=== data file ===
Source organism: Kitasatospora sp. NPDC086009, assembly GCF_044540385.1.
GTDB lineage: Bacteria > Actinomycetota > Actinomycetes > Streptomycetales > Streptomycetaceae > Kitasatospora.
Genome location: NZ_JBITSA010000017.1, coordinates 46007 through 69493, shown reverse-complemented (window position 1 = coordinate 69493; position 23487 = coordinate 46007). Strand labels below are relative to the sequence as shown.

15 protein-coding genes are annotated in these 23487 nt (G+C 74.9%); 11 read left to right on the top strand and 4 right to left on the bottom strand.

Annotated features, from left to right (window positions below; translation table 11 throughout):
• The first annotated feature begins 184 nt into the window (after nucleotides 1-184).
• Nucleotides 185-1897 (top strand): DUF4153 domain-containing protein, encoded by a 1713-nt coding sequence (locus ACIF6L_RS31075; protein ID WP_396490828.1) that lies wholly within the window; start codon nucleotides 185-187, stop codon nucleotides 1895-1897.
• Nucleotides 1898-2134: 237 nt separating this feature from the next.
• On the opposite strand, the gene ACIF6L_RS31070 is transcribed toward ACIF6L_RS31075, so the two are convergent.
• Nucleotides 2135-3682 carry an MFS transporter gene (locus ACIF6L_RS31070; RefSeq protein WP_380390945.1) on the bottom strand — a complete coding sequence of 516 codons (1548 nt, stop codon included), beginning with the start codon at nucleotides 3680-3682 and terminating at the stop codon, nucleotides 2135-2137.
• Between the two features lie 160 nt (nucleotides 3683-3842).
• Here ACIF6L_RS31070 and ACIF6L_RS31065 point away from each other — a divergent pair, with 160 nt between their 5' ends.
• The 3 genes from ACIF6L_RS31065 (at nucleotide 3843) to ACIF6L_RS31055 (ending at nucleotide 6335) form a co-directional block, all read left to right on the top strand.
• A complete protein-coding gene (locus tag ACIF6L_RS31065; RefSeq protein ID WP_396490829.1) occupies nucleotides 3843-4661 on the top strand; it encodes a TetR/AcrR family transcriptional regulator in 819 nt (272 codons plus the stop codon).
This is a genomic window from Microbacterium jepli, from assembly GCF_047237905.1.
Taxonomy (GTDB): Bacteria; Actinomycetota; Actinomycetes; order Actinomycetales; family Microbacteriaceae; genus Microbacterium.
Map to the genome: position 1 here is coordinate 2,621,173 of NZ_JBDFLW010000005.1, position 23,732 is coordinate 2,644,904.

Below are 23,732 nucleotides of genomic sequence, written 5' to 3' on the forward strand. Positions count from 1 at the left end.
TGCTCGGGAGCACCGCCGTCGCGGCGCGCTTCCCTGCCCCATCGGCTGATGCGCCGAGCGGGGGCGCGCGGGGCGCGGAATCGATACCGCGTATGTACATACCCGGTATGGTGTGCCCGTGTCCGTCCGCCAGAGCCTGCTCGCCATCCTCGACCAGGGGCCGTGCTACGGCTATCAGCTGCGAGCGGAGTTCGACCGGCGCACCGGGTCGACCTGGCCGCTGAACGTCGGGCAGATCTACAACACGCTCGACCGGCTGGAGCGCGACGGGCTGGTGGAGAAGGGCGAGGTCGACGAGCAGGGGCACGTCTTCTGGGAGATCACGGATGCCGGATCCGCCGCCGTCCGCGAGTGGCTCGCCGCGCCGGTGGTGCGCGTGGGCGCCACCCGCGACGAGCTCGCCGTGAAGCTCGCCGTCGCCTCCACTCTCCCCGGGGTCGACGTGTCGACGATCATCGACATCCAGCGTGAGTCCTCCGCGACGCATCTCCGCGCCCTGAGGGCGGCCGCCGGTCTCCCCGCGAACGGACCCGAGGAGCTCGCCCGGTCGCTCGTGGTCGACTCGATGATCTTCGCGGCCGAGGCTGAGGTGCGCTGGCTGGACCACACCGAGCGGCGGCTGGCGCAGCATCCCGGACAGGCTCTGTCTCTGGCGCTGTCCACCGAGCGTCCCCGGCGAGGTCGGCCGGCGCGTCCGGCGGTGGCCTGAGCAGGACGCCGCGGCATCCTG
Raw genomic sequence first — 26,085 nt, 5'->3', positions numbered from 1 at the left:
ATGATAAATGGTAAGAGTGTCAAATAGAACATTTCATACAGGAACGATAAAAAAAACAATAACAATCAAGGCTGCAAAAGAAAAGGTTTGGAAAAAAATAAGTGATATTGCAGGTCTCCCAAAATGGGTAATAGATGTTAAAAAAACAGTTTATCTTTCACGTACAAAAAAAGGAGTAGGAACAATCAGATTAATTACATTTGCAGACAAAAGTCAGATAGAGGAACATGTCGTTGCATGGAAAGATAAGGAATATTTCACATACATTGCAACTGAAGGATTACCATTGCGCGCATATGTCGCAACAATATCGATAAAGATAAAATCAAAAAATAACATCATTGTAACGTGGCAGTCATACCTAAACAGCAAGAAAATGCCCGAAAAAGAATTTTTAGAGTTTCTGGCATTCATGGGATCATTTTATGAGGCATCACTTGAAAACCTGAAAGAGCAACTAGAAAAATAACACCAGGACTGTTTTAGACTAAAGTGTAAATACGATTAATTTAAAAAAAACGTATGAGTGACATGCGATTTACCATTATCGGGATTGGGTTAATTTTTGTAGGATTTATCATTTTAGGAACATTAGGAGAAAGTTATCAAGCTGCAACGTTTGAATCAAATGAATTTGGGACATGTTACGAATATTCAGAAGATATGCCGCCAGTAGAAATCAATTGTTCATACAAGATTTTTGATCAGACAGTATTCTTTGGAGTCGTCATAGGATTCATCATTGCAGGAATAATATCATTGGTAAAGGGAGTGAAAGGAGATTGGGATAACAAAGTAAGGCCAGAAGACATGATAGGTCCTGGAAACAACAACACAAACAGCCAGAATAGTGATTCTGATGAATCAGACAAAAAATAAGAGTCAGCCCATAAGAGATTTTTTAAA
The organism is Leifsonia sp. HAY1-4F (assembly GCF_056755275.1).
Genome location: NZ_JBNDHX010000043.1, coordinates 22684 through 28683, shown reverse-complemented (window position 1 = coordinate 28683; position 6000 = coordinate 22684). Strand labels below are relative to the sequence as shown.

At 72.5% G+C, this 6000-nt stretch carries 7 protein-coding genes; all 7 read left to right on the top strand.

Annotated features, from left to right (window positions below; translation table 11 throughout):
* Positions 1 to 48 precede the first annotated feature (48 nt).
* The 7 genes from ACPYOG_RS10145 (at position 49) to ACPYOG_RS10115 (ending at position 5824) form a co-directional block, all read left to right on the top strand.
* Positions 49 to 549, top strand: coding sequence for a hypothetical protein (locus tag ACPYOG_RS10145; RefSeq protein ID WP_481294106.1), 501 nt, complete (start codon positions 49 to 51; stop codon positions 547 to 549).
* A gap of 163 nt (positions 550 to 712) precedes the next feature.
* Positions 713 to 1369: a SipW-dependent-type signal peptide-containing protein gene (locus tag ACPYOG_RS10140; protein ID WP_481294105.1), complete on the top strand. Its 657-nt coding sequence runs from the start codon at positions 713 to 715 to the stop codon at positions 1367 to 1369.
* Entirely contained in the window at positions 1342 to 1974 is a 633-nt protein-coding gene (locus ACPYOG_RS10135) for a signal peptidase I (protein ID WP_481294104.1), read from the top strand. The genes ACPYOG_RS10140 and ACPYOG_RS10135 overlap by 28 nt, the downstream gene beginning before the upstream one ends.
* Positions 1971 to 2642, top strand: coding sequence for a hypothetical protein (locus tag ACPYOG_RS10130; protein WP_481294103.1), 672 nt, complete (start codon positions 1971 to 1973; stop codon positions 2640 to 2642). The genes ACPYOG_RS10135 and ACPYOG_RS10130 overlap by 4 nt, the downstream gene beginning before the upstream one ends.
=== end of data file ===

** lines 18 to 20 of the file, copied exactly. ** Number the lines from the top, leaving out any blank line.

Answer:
Below are 23,732 nucleotides of genomic sequence, written 5' to 3' on the forward strand. Positions count from 1 at the left end.
TGCTCGGGAGCACCGCCGTCGCGGCGCGCTTCCCTGCCCCATCGGCTGATGCGCCGAGCGGGGGCGCGCGGGGCGCGGAATCGATACCGCGTATGTACATACCCGGTATGGTGTGCCCGTGTCCGTCCGCCAGAGCCTGCTCGCCATCCTCGACCAGGGGCCGTGCTACGGCTATCAGCTGCGAGCGGAGTTCGACCGGCGCACCGGGTCGACCTGGCCGCTGAACGTCGGGCAGATCTACAACACGCTCGACCGGCTGGAGCGCGACGGGCTGGTGGAGAAGGGCGAGGTCGACGAGCAGGGGCACGTCTTCTGGGAGATCACGGATGCCGGATCCGCCGCCGTCCGCGAGTGGCTCGCCGCGCCGGTGGTGCGCGTGGGCGCCACCCGCGACGAGCTCGCCGTGAAGCTCGCCGTCGCCTCCACTCTCCCCGGGGTCGACGTGTCGACGATCATCGACATCCAGCGTGAGTCCTCCGCGACGCATCTCCGCGCCCTGAGGGCGGCCGCCGGTCTCCCCGCGAACGGACCCGAGGAGCTCGCCCGGTCGCTCGTGGTCGACTCGATGATCTTCGCGGCCGAGGCTGAGGTGCGCTGGCTGGACCACACCGAGCGGCGGCTGGCGCAGCATCCCGGACAGGCTCTGTCTCTGGCGCTGTCCACCGAGCGTCCCCGGCGAGGTCGGCCGGCGCGTCCGGCGGTGGCCTGAGCAGGACGCCGCGGCATCCTG
Raw genomic sequence first — 26,085 nt, 5'->3', positions numbered from 1 at the left: